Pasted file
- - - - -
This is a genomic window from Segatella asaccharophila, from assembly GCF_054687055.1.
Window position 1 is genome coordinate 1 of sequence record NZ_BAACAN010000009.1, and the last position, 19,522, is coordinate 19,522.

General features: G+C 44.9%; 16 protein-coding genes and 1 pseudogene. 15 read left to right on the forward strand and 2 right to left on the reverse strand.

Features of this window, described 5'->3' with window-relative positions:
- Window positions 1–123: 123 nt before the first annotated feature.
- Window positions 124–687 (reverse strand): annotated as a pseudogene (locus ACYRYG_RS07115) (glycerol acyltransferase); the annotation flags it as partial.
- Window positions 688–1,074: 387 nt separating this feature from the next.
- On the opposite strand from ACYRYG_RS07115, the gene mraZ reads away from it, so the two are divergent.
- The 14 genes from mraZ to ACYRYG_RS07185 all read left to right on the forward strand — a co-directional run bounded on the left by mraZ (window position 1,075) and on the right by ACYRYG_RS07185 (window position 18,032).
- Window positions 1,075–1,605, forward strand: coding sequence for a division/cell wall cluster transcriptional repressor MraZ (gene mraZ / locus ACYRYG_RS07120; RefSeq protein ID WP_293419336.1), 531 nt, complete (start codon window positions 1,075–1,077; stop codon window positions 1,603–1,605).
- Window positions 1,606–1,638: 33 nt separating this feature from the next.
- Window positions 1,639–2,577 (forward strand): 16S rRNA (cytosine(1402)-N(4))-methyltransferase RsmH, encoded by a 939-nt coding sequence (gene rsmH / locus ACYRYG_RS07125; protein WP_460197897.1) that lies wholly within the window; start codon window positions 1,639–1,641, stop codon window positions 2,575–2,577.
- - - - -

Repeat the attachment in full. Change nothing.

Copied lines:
This is a genomic window from Segatella asaccharophila, from assembly GCF_054687055.1.
Window position 1 is genome coordinate 1 of sequence record NZ_BAACAN010000009.1, and the last position, 19,522, is coordinate 19,522.

General features: G+C 44.9%; 16 protein-coding genes and 1 pseudogene. 15 read left to right on the forward strand and 2 right to left on the reverse strand.

Features of this window, described 5'->3' with window-relative positions:
- Window positions 1–123: 123 nt before the first annotated feature.
- Window positions 124–687 (reverse strand): annotated as a pseudogene (locus ACYRYG_RS07115) (glycerol acyltransferase); the annotation flags it as partial.
- Window positions 688–1,074: 387 nt separating this feature from the next.
- On the opposite strand from ACYRYG_RS07115, the gene mraZ reads away from it, so the two are divergent.
- The 14 genes from mraZ to ACYRYG_RS07185 all read left to right on the forward strand — a co-directional run bounded on the left by mraZ (window position 1,075) and on the right by ACYRYG_RS07185 (window position 18,032).
- Window positions 1,075–1,605, forward strand: coding sequence for a division/cell wall cluster transcriptional repressor MraZ (gene mraZ / locus ACYRYG_RS07120; RefSeq protein ID WP_293419336.1), 531 nt, complete (start codon window positions 1,075–1,077; stop codon window positions 1,603–1,605).
- Window positions 1,606–1,638: 33 nt separating this feature from the next.
- Window positions 1,639–2,577 (forward strand): 16S rRNA (cytosine(1402)-N(4))-methyltransferase RsmH, encoded by a 939-nt coding sequence (gene rsmH / locus ACYRYG_RS07125; protein WP_460197897.1) that lies wholly within the window; start codon window positions 1,639–1,641, stop codon window positions 2,575–2,577.